David R. Currie
A Rancher's Rumblings
March 19, 2007

As you know, John Baugh passed away two weeks ago. It is difficult to begin an article about the life of Mr. Baugh, because I do not know where to start. And it is impossible to write an article that will do justice to all of the contributions that Mr. Baugh made to Baptist life, especially in the past 20 years.

He was one of the most amazing individuals I have ever met, and I did not meet him until he was 70 years old. He accomplished so many things in his long life, and just what he did in the past 20 years was more than I could hope to do in a lifetime.

In many ways, Mr. Baugh founded Texas Baptists Committed, the Mainstream Baptist Network, and even the Cooperative Baptist Fellowship through the strength of his character and through his commitment to Christ and historic Baptist principles and practices. It is primarily because of Mr. Baugh’s committed efforts that there is still a “moderate, traditional” Baptist witness in America today, even after the fundamentalist takeover of the Southern Baptist Convention. He would not quit standing up for what he knew was right.

His contributions to preserving the true Baptist heritage and religious liberty for all will reap benefits for all real Baptists forever, as well as all Americans. He was a man of uncommon courage and vision. I will miss his counsel greatly.

Allow me to use a few words to describe the John Baugh I knew.


Courageous: John Baugh was a very courageous man. I do not remember him ever being afraid of anything or anyone. I do not recall him ever “counting the cost” before standing up to fundamentalism. During the heat of the battle, he was willing to do whatever it took to save Texas, although it surprises many to discover that he did not “fund” TBC. He believed strongly that TBC must be funded by the gifts of many individuals and was constantly pushing me to be creative in building our membership. Most years, he was not even our largest contributor, because he was always doing “his own thing” in many ways to supplement our work.

Tenacious: I will admit to getting frustrated with Mr. Baugh at times, because he pushed me so hard, although always in a professional manner. He just would not take “no” for an answer. He would first announce that something was going to be done—a meeting held or a newsletter published, for example—and I and others would then rush to make it happen. He often left us no choice but to simply try to keep up with his enormous energy. It’s no exaggeration—just a statement of fact—to point out that Mr. Baugh’s tenacity saved a traditional Baptist witness in America.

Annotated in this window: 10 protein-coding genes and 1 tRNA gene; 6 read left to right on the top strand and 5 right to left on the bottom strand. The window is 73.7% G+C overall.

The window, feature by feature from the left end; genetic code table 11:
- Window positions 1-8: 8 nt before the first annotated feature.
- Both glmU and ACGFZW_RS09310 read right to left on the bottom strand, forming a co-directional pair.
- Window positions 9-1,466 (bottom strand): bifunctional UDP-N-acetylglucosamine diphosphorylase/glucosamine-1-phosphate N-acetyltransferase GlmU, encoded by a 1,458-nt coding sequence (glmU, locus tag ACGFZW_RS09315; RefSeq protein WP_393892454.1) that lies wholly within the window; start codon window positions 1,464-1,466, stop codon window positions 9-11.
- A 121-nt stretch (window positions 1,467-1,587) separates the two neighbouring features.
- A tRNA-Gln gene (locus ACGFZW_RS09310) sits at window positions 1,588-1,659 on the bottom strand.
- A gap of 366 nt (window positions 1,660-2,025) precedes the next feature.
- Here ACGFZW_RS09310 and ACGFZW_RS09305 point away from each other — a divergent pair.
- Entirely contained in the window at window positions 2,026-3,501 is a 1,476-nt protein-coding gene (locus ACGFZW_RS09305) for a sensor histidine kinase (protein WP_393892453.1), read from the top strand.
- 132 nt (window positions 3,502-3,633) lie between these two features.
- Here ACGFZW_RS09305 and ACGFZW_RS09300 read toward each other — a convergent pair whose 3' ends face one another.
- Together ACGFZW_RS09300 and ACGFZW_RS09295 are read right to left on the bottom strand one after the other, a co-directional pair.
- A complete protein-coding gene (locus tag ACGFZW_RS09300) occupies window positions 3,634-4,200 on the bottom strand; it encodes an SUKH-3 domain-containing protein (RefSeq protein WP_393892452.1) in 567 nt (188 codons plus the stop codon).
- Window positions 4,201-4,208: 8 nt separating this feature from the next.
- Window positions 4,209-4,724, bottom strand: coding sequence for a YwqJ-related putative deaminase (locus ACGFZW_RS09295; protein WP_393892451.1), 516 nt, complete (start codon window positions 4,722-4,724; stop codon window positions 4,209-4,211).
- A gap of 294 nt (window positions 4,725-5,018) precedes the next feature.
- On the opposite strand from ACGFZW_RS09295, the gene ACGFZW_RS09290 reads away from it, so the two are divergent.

Creative: Mr. Baugh was as creative a man as I have ever known. When I first met him, he had recently founded the Baptist Laity Journal, which later, basically, turned into Baptists Committed. He wrote one of the best books to help people understand the fundamentalist takeover: The Battle for Baptist Integrity. He wrote and delivered many inspiring speeches at critical times in Baptist history. By the way, we have many copies of Mr. Baugh’s book available in our office. For $5.00, to cover mailing and postage expenses, we will send it to anyone who asks us to do so. Just email carolscott@txbc.org or call our office at 325-659-4102.


Humble: Mr. Baugh was a humble man. Did you know that, although he founded SYSCO Corporation, he never had an assigned parking space? In fact, no one at SYSCO headquarters had an assigned parking space. Everyone was considered equal. This philosophy applied to travel, too. Mr. Baugh never flew first class, and any SYSCO employee who wanted to fly first class—including Mr. Baugh himself—was required to personally pay for the upgrade. Again, everyone was considered to be of equal worth to the company, even the founder.

Classy: John Baugh and Herbert Reynolds are the two classiest individuals I have ever known. I used to laugh that they are the only two people on the planet who called me Dr. Currie, but they always have, and I sort of liked it. It made me feel special, but please, I don’t want a bunch of you to start doing it, because I like being just David. But I knew that, to them, it was a sign of respect.

Mr. Baugh always made me feel special when I was in his presence. I knew I was in the presence of greatness and was often in awe of him, but I learned so much from him. I do not expect that we will see his likes again in Baptist life. He was one of a kind. John Baugh allowed Christ to use him in mighty ways that will forever benefit us, our children, and our grandchildren.